the understanding he has built; he will reread the text for specific
kinds of evidence; and he will formulate and revise hypotheses regarding
the author's intended meaning. (pp. 4-5)
The researchers conclude that students need to realize, in particular, that authors have beliefs and intentions, and that these influence the meanings of texts.
Farley and Elmore (1992) examined the relationship of reading comprehension for underachieving college first year students to their critical thinking skills, vocabulary, and cognitive ability. Their synthesis of current research suggests that reading is a process of constructing meaning through the dynamic interaction of the reader, the text, and the context of the reading situation that results in the acquisition of knowledge, experience, or information. Reading comprehension is thought to depend upon the reader's ability to interrelate appropriately acquired knowledge with the information suggested in the text. Researchers have reported that college students with lower verbal ability were able to identify individual words and facts but were unable to combine the information in the text with the previously acquired information. This inability to integrate ideas was accompanied by an inability to draw logical inferences and the inability to check ideas while reading to see if the ideas contradicted one another. College students were found lacking in deductive and inductive reasoning, the ability to infer, to recognize assumptions, and evaluate conclusions. Thus, reading comprehension was directly linked with a variety of cognitive or critical thinking abilities. Based on their research, the authors suggest that study skills programs involving verbal, spatial, and quantitative reasoning skills may serve to increase reading comprehension (Farley & Elmore, f992, p. 929).
Lipman (1991) criticizes the emphasis on vocabulary weaknesses, spelling deficiencies, and a lack of stylistic appreciation in the way reading is taught. Citing research indicating that reading comprehension rests upon the formal skills of deductive inferential reasoning and upon such skills as analogical reasoning, he argues that reading comprehension would be improved if these primary reasoning skills are strengthened. Reasoning skills appear to contribute directly to the reader's acquisition of meaning and the accessibility of meaning that most effectively motivates the reader to continue pursuing the reading process (pp. 38-39). Noting test evidence confirming a very high correlation between student performance on reasoning tests and reading comprehension tests, Lipman summarizes a body of research demonstrating that, if reasoning and reading were both taught to students, the results would be better than if reading alone were taught (p. 47).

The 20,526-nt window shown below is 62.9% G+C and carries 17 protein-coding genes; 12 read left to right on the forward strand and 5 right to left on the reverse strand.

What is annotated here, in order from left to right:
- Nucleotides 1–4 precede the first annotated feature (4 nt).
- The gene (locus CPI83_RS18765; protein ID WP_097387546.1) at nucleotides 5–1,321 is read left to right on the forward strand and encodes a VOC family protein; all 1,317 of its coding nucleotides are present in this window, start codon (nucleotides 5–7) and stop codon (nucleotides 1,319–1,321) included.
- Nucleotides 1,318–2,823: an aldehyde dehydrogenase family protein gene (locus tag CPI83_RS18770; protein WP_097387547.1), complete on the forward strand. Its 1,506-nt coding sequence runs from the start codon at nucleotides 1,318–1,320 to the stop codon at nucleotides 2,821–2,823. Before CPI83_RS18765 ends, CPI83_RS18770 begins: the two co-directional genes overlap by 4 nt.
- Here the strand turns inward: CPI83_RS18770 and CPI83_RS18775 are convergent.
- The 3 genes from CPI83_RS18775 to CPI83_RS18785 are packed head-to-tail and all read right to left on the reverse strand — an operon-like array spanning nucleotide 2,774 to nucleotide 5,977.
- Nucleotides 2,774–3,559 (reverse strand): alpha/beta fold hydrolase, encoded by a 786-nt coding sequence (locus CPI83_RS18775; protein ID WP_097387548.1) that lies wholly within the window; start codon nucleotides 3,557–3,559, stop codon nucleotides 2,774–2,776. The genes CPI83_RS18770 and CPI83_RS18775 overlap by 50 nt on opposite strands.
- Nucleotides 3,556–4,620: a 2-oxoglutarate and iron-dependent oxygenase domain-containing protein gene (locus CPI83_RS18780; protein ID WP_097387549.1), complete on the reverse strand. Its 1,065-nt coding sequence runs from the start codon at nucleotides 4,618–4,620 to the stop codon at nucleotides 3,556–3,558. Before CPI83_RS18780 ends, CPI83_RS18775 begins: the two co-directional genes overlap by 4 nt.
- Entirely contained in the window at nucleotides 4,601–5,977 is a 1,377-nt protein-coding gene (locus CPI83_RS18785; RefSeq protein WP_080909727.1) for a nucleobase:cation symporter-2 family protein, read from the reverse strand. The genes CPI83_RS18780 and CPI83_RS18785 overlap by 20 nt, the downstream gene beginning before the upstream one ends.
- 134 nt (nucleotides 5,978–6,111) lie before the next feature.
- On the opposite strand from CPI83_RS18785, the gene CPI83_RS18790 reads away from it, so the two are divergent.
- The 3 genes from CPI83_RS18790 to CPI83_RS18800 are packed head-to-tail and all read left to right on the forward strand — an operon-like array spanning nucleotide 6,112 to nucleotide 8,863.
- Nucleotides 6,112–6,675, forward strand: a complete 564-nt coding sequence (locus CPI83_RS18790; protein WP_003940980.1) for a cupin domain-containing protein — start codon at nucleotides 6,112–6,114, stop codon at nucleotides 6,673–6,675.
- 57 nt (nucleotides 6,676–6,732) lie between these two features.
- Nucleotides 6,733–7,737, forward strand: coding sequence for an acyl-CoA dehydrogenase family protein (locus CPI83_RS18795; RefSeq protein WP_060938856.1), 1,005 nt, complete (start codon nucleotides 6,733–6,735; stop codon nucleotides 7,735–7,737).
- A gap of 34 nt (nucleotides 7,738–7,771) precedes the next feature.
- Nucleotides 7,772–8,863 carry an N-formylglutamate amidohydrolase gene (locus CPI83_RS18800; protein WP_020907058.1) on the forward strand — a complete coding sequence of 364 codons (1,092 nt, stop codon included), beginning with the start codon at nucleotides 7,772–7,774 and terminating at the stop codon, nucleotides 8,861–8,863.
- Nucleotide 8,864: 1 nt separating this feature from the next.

CRITICAL THINKING AND BIBLIOGRAPHIC INSTRUCTION
Not surprisingly, critical thinking in higher education has been the focus of considerable discussion and program development within academic libraries in recent years, primarily as both a teaching strategy and as a desired outcome for bibliographic instruction. Kirk (1984), Mellon (1982), McCormick (1983), O'Hanlon (1987) and others built on the thinking of a core of seminal thinkers in bibliographic instruction who examined learning theory and the importance of conceptual frameworks in user instruction. Bodi (1988) suggests that the important question is not whether academic librarians should teach students how to find information on their own, but how academic librarians can most appropriately encourage and reinforce what is being done in the classroom. She emphasizes that "academic libraries support their institutions' curricula with a variety of materials in a variety of formats. An equally valid role of the academic library should be to support and reinforce the development of critical thinking among students" (p. 151).
Citing the need for alternatives to the term paper assignment, Gibson (1989) describes the college student following the practices he learned in his secondary school experience and hastily stitching together yet another research report with little or no critical analysis, synthesis, or evaluation of the sources used. He goes on to argue for a critical thinking component in the general education curriculum, suggesting that:
in becoming critical thinkers, students learn to see connections between
disciplines, to focus to significant questions, to sort out the
genuine from the spurious, and to examine their own assumptions
and limitations.... Through efforts at improving critical thinking
in the general education curriculum, librarians can help restore some
of the real knowledge, as opposed to mere information, in the minds
of students and faculty. (pp. 308-09)